Having discoverd that the sheets on the bed I had chosen to sleep in last night did not look as though they had been washed since the last inhabitant, I was none too comfortable when I tried the alternative bed, although the sheets looked a bit fresher. I had been asleep for a couple of hours when two or more people entered the building and decided to have a very loud conversation in a very eccho-y hallway immediately outside my door. After suffering the incredible noise for a while I actually shouted at them to shut up but they either didn’t hear above their racket or they chose to ignore me. Sleep didn’t come easily after that. But I hope I got my revenge when leaving at 07:30 I made sure to slam all doors very loudly – I doubt it had the desired effect, but it gave me some pleasure.
The walk started on the road, but only briefly – we were soon directed onto country tracks, smooth and sandy, weaving between a few farm buildings before becoming more remove and meandering between scrubby land only suitable for sheep (of which there were plenty) and some cereal crops. The land was gently undulating with very little rise and fall – the only hill on the horizon was ahead of us with a village clinging to the side and crowned with a castle. Of course we were eventually directed through this village and up and up to the very top before decending the other side.
The landscape was very different from previous days, with hardly a tree in sight – very stoney ground with much of it put over to grazing for sheep. The day started and continued to be overcast – not at all cold, and for the most part with a fresh breeze. Perfect walking conditions.
We followed a railway line for a while and the path changed from smooth to stoney – the most uncomfortable sort with ruts from the tractor wheels and pointy stones poking up to dig into the soles of my feet. The most significant aspect of today’s journey was the huge expanse of land, where I could see for miles and miles to an enormous horizon.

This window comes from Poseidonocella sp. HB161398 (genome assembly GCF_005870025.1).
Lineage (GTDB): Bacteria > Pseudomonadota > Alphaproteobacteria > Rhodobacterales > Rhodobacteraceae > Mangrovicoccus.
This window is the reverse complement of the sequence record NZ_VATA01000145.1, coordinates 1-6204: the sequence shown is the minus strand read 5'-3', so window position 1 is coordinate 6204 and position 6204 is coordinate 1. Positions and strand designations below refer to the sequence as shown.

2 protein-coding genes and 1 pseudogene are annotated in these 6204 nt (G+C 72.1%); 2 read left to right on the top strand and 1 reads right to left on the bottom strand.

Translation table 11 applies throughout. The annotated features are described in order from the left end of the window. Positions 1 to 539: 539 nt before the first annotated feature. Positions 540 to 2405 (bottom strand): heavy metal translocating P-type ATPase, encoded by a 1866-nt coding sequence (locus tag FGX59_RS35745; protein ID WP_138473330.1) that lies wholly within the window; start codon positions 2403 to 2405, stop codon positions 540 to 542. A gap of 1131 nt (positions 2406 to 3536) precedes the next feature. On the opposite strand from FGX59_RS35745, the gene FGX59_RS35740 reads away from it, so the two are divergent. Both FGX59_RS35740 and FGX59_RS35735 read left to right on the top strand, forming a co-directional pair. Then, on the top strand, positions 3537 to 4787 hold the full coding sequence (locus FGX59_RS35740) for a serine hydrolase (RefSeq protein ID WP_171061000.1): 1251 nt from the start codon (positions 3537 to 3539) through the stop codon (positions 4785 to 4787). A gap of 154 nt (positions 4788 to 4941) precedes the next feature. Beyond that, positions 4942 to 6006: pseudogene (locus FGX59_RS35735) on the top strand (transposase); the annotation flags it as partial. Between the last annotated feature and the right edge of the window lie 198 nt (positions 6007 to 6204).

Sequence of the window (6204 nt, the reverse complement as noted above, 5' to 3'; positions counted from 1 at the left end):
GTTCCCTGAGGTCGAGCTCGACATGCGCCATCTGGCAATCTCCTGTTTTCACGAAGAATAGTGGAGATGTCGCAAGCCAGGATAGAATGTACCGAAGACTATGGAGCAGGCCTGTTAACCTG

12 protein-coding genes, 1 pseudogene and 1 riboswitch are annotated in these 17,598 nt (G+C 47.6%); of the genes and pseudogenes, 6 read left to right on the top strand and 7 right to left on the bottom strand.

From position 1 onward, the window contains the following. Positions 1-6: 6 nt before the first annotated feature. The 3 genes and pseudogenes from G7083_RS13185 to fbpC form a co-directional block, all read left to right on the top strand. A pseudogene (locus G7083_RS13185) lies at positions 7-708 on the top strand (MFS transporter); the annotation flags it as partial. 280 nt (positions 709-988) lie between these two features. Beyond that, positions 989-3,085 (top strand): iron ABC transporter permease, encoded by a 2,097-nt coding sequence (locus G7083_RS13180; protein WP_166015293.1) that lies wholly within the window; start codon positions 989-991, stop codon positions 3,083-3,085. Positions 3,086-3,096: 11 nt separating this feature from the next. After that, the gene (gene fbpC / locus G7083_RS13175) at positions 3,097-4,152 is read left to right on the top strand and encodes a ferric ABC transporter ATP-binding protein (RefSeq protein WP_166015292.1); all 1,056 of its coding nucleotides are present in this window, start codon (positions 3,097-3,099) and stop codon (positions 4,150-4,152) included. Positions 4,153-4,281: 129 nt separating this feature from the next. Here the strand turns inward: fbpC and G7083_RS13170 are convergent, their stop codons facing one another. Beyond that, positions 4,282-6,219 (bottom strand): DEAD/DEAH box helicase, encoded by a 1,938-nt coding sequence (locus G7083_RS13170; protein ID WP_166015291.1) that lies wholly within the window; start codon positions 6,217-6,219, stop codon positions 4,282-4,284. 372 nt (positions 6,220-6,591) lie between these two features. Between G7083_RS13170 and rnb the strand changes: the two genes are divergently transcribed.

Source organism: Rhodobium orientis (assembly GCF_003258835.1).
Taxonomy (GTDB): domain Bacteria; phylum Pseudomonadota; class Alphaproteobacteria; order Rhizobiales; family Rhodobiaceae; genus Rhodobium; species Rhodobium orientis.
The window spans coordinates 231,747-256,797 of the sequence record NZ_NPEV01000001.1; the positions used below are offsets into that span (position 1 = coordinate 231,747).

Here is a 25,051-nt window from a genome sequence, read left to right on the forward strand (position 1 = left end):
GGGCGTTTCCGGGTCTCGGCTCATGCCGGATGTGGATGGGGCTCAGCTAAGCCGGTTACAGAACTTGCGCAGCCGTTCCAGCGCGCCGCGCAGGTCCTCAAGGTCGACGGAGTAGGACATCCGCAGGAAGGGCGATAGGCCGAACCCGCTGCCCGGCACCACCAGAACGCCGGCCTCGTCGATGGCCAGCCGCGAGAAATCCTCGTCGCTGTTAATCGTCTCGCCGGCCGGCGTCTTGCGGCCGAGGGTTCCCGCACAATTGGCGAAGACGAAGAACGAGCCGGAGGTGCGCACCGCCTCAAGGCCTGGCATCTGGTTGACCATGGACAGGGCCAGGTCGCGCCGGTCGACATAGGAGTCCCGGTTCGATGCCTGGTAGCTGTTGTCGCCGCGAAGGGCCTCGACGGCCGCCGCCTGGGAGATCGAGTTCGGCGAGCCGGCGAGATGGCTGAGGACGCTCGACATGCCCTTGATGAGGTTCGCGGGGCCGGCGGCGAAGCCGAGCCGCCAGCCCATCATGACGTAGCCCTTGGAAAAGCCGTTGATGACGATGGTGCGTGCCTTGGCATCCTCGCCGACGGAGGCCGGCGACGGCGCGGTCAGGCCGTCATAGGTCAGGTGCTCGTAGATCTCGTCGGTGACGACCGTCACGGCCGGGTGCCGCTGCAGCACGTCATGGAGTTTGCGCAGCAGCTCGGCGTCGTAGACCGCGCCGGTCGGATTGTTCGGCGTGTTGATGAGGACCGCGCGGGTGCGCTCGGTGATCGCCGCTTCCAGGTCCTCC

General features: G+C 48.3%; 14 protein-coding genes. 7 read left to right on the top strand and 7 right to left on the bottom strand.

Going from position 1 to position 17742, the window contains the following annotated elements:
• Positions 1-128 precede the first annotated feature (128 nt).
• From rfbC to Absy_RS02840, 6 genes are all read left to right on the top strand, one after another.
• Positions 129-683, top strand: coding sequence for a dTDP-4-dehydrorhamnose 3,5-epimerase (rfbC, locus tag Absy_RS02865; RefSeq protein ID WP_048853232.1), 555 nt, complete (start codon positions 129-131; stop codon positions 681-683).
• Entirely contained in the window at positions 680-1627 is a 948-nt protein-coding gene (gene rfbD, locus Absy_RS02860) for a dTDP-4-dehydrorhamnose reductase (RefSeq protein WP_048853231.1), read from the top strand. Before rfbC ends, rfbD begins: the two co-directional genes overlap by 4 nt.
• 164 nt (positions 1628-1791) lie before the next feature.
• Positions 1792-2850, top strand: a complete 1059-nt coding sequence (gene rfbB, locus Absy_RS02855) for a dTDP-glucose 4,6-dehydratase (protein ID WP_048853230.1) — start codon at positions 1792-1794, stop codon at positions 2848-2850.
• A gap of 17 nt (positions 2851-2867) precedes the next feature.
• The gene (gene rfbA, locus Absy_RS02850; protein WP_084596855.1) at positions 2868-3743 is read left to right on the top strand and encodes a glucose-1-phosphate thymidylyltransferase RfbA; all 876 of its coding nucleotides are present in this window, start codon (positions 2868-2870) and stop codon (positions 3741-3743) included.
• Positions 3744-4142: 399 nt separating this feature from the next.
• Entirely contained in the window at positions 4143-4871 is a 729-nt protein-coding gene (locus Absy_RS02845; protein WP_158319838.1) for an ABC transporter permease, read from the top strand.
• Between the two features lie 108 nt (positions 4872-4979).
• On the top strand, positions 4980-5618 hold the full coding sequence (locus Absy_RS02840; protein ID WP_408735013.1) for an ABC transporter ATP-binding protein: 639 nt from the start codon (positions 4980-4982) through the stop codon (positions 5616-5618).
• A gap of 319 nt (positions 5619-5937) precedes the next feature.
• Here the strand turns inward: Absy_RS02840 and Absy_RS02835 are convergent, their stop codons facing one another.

The journey was broken up with three towns today – Magacela at 10 km, La Haba at 20 km and Don Benito at 30 km. the decision was made at this point to carry on and walk to Medellín which was a further 9 km. This last section was walked on the road for around 4 km – part of it with a very narrow (to almost non existent) shoulder, but was thankfully diverted onto a agricultural track for the rest of the stage.
So it was a very long day, verging on 40 km (and didn’t my feet know all about it!). But Medellín was the prize – a very pretty town with a huge castle and some beautiful historic buildings. And the main reason that we ploughed on was to stay at a private albergue ‘Casa particular de Micaela Diaz’ tell 924 822 816 / 628 933 149. To stay in this beautiful house is most definitely worth the extra effort of a few km’s. The house is situated towards the far side of this charming town and is packed with beautiful antique furniture, with a large bathroom (with power shower), and a lovely garden to sit in. A real treat at 12€ including breakfast.
We have shopped in the supermarket for a shared salad and a bottle of wine, and all is well with the world.
Distance according to wikiloc (my own recording) 39.5 km, mapmywalk 42.18 km, Fitbit recorded steps 51,081
Accumulated elevation uphill 350 metres
Accumulated elevation downhill 488 metres
Total distance walked 456.90 km, average 26.9 km per day
Today’s spend – albergue 12€, drinks 8.5€, shopping for supper and supplies 5€. Spend for the day 25.5€
Seventeen days total spend 438.48€
I so look forward to your posts each evening ..photographs are fabulous ..taking me to a Spain I never would have known
wow. crazy long day. so, do they do anything with those poppies in the fields…or are they just wild flowers? haven’t responded to a lot of your blog posts….but definitely enjoying every word and picture you have posted. thanks for keeping us in the loop!! keep having fun and smiling. give your feet a good soak tonight.
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The route must have changed: my records say 24km to Don Benito where I spent the night in Hostal Galicia.
My feet are complaining. Forty Kilometers in one day. You are iron woman!
Love the red poppies and all the flowers. Your pictures continue to show what and where you are and have been. More power to you, Maggie. ❤
Well done Maggie on another long day. Trepidatious is a very appropiate name for you.
Doing a blog everyday is also wonderfully generous of you and many thanks for it. I look forward to opening it every day. Beautiful photos today, everybody loves poppies don’t they?
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Where do you get the energy to write after such long days on the Camino?
A long day for you both. Lovely pics